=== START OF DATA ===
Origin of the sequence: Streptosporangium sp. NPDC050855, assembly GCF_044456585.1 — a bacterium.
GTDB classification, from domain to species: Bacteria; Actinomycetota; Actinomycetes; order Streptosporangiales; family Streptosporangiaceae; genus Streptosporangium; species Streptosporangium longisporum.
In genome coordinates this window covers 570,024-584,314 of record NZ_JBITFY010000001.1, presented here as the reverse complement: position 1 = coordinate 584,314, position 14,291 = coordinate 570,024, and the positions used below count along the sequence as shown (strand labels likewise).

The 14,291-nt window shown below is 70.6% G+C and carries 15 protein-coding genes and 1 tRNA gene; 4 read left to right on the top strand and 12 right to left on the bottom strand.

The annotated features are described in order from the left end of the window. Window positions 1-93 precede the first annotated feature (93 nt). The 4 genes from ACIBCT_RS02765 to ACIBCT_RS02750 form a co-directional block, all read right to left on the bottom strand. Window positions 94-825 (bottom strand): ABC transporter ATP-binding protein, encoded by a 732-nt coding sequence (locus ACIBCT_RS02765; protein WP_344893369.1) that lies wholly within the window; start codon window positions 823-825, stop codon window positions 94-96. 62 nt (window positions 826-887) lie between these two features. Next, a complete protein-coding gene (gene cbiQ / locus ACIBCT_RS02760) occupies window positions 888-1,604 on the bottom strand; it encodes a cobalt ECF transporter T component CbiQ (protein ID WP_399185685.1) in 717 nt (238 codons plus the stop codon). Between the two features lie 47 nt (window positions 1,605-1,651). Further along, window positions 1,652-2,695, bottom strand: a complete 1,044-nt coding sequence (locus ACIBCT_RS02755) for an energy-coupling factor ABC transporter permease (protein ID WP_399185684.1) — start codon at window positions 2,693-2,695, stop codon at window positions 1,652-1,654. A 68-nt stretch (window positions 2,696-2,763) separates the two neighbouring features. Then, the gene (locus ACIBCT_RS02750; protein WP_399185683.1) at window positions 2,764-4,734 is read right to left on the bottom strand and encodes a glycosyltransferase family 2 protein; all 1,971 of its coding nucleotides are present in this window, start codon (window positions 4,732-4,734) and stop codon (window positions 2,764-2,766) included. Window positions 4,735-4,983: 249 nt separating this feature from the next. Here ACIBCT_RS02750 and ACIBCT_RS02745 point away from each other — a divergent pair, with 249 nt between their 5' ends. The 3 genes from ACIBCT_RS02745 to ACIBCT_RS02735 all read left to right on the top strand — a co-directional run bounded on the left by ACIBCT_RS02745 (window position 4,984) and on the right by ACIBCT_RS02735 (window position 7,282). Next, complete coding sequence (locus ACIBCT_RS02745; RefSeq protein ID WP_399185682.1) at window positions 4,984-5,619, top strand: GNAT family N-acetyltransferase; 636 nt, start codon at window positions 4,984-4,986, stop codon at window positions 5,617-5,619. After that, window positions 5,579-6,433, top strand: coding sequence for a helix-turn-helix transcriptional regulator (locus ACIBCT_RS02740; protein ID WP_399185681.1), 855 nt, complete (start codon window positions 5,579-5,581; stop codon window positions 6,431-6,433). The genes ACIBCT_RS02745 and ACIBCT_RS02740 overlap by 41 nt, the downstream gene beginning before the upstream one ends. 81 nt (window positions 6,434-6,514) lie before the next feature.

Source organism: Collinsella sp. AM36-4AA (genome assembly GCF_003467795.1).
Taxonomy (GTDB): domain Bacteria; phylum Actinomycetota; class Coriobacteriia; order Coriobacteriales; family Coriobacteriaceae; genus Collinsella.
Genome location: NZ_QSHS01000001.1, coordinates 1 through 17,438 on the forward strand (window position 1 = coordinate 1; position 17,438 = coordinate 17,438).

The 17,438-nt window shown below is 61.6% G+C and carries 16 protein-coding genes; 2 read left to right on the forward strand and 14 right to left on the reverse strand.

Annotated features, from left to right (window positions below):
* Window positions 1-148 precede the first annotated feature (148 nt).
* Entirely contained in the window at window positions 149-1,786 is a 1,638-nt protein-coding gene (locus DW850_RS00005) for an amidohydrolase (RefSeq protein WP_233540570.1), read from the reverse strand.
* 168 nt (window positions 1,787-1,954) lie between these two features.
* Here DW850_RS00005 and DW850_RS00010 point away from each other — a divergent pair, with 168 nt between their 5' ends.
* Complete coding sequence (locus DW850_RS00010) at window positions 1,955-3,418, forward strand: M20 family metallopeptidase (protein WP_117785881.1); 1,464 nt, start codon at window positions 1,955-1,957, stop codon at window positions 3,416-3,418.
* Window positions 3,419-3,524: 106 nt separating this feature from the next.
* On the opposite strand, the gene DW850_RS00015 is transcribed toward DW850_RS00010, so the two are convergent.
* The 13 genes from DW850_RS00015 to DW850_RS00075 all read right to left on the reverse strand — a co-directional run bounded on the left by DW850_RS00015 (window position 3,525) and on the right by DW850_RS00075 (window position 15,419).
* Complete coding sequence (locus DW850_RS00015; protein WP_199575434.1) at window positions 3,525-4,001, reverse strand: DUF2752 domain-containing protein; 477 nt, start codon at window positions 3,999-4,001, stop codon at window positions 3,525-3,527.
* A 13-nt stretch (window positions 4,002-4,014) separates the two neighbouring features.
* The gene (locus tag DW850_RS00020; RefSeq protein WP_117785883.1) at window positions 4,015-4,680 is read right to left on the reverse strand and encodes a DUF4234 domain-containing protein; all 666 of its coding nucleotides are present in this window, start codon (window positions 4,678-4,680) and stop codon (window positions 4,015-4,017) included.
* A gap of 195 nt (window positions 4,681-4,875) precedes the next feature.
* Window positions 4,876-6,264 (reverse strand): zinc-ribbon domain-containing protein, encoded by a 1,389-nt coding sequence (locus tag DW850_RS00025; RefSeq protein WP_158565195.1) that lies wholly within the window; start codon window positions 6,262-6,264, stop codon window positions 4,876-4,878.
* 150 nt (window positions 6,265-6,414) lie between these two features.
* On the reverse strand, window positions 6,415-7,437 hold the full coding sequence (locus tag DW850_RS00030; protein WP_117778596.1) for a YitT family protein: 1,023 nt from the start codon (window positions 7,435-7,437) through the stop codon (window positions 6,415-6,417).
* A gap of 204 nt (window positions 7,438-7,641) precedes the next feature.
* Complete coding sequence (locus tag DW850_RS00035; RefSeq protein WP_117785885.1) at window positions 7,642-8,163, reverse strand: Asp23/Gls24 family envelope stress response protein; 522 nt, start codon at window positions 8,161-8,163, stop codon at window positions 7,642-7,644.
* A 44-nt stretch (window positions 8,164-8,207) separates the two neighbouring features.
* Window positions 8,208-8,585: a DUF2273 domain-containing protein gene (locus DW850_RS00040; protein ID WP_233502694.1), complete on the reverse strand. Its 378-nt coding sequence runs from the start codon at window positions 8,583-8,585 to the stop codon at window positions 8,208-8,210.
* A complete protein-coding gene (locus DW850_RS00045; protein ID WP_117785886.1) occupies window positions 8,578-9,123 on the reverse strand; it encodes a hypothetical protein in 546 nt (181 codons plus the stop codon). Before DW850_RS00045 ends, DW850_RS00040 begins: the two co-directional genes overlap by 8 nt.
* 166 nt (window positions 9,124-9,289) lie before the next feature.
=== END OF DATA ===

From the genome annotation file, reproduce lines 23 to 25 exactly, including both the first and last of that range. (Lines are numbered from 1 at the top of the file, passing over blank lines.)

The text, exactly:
* Window positions 4,876-6,264 (reverse strand): zinc-ribbon domain-containing protein, encoded by a 1,389-nt coding sequence (locus tag DW850_RS00025; RefSeq protein WP_158565195.1) that lies wholly within the window; start codon window positions 6,262-6,264, stop codon window positions 4,876-4,878.
* 150 nt (window positions 6,265-6,414) lie between these two features.
* On the reverse strand, window positions 6,415-7,437 hold the full coding sequence (locus tag DW850_RS00030; protein WP_117778596.1) for a YitT family protein: 1,023 nt from the start codon (window positions 7,435-7,437) through the stop codon (window positions 6,415-6,417).